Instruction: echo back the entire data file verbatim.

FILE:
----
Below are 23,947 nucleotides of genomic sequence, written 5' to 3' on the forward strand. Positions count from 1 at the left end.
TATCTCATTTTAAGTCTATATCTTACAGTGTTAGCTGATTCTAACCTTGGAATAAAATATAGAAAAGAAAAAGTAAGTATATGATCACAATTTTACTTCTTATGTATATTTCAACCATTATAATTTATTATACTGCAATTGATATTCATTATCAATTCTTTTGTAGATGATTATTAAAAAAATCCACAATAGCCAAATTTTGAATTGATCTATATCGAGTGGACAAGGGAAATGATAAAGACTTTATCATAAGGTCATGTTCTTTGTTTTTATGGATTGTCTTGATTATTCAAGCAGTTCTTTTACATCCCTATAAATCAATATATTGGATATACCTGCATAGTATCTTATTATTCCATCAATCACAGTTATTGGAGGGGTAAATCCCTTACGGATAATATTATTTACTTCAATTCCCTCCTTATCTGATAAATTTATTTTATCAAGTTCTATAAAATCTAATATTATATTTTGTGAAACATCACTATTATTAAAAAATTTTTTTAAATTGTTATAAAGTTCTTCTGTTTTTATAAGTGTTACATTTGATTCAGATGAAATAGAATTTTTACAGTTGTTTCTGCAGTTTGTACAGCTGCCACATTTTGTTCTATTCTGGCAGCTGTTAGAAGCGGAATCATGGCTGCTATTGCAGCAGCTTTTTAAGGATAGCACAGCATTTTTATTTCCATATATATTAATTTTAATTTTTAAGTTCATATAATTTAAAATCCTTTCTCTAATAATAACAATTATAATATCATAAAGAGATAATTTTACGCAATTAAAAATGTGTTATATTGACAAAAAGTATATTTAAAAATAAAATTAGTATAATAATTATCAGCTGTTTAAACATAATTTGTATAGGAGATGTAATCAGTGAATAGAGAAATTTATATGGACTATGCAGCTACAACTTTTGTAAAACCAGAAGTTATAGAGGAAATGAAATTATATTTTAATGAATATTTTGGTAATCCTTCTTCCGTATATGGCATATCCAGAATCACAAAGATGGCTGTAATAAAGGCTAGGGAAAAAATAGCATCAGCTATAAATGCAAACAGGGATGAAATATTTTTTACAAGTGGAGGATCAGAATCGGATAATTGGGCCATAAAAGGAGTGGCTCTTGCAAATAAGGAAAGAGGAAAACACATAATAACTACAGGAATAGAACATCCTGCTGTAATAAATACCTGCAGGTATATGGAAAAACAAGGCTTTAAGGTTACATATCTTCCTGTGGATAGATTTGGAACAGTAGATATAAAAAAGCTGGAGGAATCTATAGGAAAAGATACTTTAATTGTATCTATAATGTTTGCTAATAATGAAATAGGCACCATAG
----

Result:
Below are 23,947 nucleotides of genomic sequence, written 5' to 3' on the forward strand. Positions count from 1 at the left end.
TATCTCATTTTAAGTCTATATCTTACAGTGTTAGCTGATTCTAACCTTGGAATAAAATATAGAAAAGAAAAAGTAAGTATATGATCACAATTTTACTTCTTATGTATATTTCAACCATTATAATTTATTATACTGCAATTGATATTCATTATCAATTCTTTTGTAGATGATTATTAAAAAAATCCACAATAGCCAAATTTTGAATTGATCTATATCGAGTGGACAAGGGAAATGATAAAGACTTTATCATAAGGTCATGTTCTTTGTTTTTATGGATTGTCTTGATTATTCAAGCAGTTCTTTTACATCCCTATAAATCAATATATTGGATATACCTGCATAGTATCTTATTATTCCATCAATCACAGTTATTGGAGGGGTAAATCCCTTACGGATAATATTATTTACTTCAATTCCCTCCTTATCTGATAAATTTATTTTATCAAGTTCTATAAAATCTAATATTATATTTTGTGAAACATCACTATTATTAAAAAATTTTTTTAAATTGTTATAAAGTTCTTCTGTTTTTATAAGTGTTACATTTGATTCAGATGAAATAGAATTTTTACAGTTGTTTCTGCAGTTTGTACAGCTGCCACATTTTGTTCTATTCTGGCAGCTGTTAGAAGCGGAATCATGGCTGCTATTGCAGCAGCTTTTTAAGGATAGCACAGCATTTTTATTTCCATATATATTAATTTTAATTTTTAAGTTCATATAATTTAAAATCCTTTCTCTAATAATAACAATTATAATATCATAAAGAGATAATTTTACGCAATTAAAAATGTGTTATATTGACAAAAAGTATATTTAAAAATAAAATTAGTATAATAATTATCAGCTGTTTAAACATAATTTGTATAGGAGATGTAATCAGTGAATAGAGAAATTTATATGGACTATGCAGCTACAACTTTTGTAAAACCAGAAGTTATAGAGGAAATGAAATTATATTTTAATGAATATTTTGGTAATCCTTCTTCCGTATATGGCATATCCAGAATCACAAAGATGGCTGTAATAAAGGCTAGGGAAAAAATAGCATCAGCTATAAATGCAAACAGGGATGAAATATTTTTTACAAGTGGAGGATCAGAATCGGATAATTGGGCCATAAAAGGAGTGGCTCTTGCAAATAAGGAAAGAGGAAAACACATAATAACTACAGGAATAGAACATCCTGCTGTAATAAATACCTGCAGGTATATGGAAAAACAAGGCTTTAAGGTTACATATCTTCCTGTGGATAGATTTGGAACAGTAGATATAAAAAAGCTGGAGGAATCTATAGGAAAAGATACTTTAATTGTATCTATAATGTTTGCTAATAATGAAATAGGCACCATAG